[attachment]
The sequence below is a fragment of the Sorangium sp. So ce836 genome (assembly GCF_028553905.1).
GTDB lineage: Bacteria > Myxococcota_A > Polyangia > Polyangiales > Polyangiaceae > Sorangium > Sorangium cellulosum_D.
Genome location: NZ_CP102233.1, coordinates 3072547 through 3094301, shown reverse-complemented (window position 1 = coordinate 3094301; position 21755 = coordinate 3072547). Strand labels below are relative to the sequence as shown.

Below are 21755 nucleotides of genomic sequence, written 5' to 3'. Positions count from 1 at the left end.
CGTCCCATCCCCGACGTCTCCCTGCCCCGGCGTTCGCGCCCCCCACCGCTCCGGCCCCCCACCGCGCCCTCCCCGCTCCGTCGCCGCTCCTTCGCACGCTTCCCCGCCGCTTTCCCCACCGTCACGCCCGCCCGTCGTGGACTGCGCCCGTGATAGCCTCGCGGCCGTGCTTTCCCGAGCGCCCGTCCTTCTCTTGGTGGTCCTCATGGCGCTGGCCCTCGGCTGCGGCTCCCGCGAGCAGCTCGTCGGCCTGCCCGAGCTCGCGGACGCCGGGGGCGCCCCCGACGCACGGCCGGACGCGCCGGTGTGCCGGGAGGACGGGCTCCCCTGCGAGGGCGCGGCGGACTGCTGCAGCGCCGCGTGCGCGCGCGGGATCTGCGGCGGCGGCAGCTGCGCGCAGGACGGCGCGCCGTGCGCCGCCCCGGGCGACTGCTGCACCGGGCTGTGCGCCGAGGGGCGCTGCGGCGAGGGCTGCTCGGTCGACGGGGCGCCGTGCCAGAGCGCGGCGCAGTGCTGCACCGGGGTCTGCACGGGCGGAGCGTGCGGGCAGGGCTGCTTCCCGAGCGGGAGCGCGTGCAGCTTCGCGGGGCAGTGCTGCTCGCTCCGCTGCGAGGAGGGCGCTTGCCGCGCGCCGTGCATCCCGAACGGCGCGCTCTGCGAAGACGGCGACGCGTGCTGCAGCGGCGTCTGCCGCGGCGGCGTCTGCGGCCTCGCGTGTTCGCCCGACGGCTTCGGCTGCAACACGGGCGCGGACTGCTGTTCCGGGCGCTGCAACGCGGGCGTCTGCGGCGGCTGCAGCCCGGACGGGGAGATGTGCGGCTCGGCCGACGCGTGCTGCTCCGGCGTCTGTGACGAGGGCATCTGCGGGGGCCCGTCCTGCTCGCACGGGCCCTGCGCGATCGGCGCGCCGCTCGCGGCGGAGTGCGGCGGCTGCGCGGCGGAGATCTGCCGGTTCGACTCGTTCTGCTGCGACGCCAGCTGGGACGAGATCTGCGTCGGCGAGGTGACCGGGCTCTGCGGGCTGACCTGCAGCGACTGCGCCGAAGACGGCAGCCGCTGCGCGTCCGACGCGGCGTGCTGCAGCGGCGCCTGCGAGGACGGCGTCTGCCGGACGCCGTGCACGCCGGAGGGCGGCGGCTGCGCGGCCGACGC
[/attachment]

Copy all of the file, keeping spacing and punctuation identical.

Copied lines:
The sequence below is a fragment of the Sorangium sp. So ce836 genome (assembly GCF_028553905.1).
GTDB lineage: Bacteria > Myxococcota_A > Polyangia > Polyangiales > Polyangiaceae > Sorangium > Sorangium cellulosum_D.
Genome location: NZ_CP102233.1, coordinates 3072547 through 3094301, shown reverse-complemented (window position 1 = coordinate 3094301; position 21755 = coordinate 3072547). Strand labels below are relative to the sequence as shown.

Below are 21755 nucleotides of genomic sequence, written 5' to 3'. Positions count from 1 at the left end.
CGTCCCATCCCCGACGTCTCCCTGCCCCGGCGTTCGCGCCCCCCACCGCTCCGGCCCCCCACCGCGCCCTCCCCGCTCCGTCGCCGCTCCTTCGCACGCTTCCCCGCCGCTTTCCCCACCGTCACGCCCGCCCGTCGTGGACTGCGCCCGTGATAGCCTCGCGGCCGTGCTTTCCCGAGCGCCCGTCCTTCTCTTGGTGGTCCTCATGGCGCTGGCCCTCGGCTGCGGCTCCCGCGAGCAGCTCGTCGGCCTGCCCGAGCTCGCGGACGCCGGGGGCGCCCCCGACGCACGGCCGGACGCGCCGGTGTGCCGGGAGGACGGGCTCCCCTGCGAGGGCGCGGCGGACTGCTGCAGCGCCGCGTGCGCGCGCGGGATCTGCGGCGGCGGCAGCTGCGCGCAGGACGGCGCGCCGTGCGCCGCCCCGGGCGACTGCTGCACCGGGCTGTGCGCCGAGGGGCGCTGCGGCGAGGGCTGCTCGGTCGACGGGGCGCCGTGCCAGAGCGCGGCGCAGTGCTGCACCGGGGTCTGCACGGGCGGAGCGTGCGGGCAGGGCTGCTTCCCGAGCGGGAGCGCGTGCAGCTTCGCGGGGCAGTGCTGCTCGCTCCGCTGCGAGGAGGGCGCTTGCCGCGCGCCGTGCATCCCGAACGGCGCGCTCTGCGAAGACGGCGACGCGTGCTGCAGCGGCGTCTGCCGCGGCGGCGTCTGCGGCCTCGCGTGTTCGCCCGACGGCTTCGGCTGCAACACGGGCGCGGACTGCTGTTCCGGGCGCTGCAACGCGGGCGTCTGCGGCGGCTGCAGCCCGGACGGGGAGATGTGCGGCTCGGCCGACGCGTGCTGCTCCGGCGTCTGTGACGAGGGCATCTGCGGGGGCCCGTCCTGCTCGCACGGGCCCTGCGCGATCGGCGCGCCGCTCGCGGCGGAGTGCGGCGGCTGCGCGGCGGAGATCTGCCGGTTCGACTCGTTCTGCTGCGACGCCAGCTGGGACGAGATCTGCGTCGGCGAGGTGACCGGGCTCTGCGGGCTGACCTGCAGCGACTGCGCCGAAGACGGCAGCCGCTGCGCGTCCGACGCGGCGTGCTGCAGCGGCGCCTGCGAGGACGGCGTCTGCCGGACGCCGTGCACGCCGGAGGGCGGCGGCTGCGCGGCCGACGC